The life of the Robin
David Lack (Pallas Athene)
David Lack was, undoubtedly, one of the leading ornithologists of his time. In a survey, done for the excellent book ‘Ten thousand birds’ (Tim Birkhead, Jo Wimpenny, Bob Montgomerie), David was not only considered the most influential ornithologist in prominence since the 1960s, he also took the top three spots for most influential books. Not bad going since the survey was completed by 31 of the world’s most senior ornithologists.
Hot on the heels of the Robin being voted Britain’s national bird in May comes a re-publishing of David’s most popular book; ‘The life of the Robin’. Fittingly it contains an introduction by Urban Birder and ‘Britain’s National Bird’ front man, David Lindo. In his introduction David states that, “his [Lack’s] words in this book are just as informative and surprising now as they were then.” And he is absolutely right.
This re-print of the updated fourth edition, published in 1965, is based on the fieldwork David did in South Devon between 1934 and 1938. The first edition was published in 1943. Having re-read it, I still feel it is one of the best, most accessible and informative books I have read about a single species of bird. The brutal chapter on fighting shows that the friendly robin, collecting worms at your feet as you garden, has a sinister side. In contrast, the chapter on tameness hints at why this bird is so revered in Britain.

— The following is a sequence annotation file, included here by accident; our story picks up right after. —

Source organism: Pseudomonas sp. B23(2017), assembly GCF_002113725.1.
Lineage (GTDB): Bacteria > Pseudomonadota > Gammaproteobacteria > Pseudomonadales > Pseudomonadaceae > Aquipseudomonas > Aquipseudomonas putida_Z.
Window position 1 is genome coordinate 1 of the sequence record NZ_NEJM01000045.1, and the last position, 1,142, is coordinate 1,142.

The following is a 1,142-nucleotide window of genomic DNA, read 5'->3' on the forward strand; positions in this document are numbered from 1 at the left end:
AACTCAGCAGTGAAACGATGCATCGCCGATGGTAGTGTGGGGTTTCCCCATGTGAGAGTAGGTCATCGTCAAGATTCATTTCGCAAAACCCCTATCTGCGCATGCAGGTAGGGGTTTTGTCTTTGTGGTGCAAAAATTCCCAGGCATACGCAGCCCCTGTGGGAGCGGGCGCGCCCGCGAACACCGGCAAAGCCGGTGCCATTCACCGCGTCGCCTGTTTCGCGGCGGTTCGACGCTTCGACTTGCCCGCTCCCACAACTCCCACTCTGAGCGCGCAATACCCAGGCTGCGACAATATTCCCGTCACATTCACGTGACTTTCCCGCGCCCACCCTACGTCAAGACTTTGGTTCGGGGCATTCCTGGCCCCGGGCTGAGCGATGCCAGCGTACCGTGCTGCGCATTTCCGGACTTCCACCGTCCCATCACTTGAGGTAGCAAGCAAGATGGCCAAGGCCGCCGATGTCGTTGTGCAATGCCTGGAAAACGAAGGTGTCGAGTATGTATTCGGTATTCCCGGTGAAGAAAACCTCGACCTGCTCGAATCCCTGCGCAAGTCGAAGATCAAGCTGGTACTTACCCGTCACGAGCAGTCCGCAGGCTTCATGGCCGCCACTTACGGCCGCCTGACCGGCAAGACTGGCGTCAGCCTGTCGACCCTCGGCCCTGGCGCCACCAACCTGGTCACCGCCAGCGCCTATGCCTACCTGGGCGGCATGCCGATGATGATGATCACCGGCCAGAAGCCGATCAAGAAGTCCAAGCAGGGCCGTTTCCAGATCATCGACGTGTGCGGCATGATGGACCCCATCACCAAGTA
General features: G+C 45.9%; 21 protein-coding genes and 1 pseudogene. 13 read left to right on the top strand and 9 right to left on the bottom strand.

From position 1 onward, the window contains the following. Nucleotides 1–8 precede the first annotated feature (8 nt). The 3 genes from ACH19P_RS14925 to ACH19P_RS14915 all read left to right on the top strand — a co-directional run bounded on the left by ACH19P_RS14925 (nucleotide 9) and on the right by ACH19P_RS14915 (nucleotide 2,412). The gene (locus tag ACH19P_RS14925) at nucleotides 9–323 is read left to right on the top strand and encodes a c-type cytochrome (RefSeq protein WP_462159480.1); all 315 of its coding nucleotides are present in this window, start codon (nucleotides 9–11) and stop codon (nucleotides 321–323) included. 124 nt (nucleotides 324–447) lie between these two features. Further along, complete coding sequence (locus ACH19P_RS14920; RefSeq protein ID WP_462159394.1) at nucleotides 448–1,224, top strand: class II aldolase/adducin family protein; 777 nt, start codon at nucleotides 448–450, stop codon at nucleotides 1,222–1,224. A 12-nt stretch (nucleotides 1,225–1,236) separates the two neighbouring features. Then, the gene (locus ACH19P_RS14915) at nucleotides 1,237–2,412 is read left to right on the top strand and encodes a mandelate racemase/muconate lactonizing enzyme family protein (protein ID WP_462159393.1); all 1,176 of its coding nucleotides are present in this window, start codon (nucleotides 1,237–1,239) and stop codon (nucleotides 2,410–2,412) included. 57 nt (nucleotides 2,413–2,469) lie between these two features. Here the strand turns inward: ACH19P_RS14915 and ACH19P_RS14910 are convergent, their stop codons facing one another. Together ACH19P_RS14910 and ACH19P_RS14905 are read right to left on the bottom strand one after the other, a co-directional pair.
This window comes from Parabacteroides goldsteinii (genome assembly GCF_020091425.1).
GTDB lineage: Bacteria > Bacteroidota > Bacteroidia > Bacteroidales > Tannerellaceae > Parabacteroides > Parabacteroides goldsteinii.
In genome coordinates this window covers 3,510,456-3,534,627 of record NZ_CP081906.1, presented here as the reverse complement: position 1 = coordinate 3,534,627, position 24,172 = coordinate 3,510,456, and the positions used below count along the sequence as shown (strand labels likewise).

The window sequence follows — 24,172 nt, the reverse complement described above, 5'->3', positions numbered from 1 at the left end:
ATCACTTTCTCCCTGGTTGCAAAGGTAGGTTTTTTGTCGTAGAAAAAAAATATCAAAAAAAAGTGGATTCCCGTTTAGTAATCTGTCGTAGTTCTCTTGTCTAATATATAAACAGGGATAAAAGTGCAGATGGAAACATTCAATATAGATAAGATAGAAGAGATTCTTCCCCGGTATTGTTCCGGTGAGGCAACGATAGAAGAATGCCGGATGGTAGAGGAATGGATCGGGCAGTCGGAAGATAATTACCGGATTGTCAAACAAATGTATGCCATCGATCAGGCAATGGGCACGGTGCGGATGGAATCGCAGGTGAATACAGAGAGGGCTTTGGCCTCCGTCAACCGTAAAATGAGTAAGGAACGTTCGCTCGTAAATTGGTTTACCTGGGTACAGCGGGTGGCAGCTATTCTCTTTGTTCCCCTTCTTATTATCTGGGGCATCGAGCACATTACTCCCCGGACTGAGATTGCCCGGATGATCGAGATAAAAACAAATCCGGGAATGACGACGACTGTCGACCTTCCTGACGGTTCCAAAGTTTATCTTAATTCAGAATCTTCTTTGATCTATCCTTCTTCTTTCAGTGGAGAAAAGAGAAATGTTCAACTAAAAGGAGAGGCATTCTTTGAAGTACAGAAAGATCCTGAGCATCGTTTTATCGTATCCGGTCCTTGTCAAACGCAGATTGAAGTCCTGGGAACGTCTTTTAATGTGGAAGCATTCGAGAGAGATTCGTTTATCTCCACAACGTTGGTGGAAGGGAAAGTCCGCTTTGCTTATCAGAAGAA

The text is perfectly complemented by Robert Gillmor’s excellent original artwork; and an informative post-script by David’s son Peter gives a great insight into the celebrated man’s life and work. If you really want to get to know our national bird, look no further.
This is a timely re-release of a wonderful book, let’s hope ‘Swifts in a tower’ will be given the same attention soon.
Allan Archer – talk: Wildlife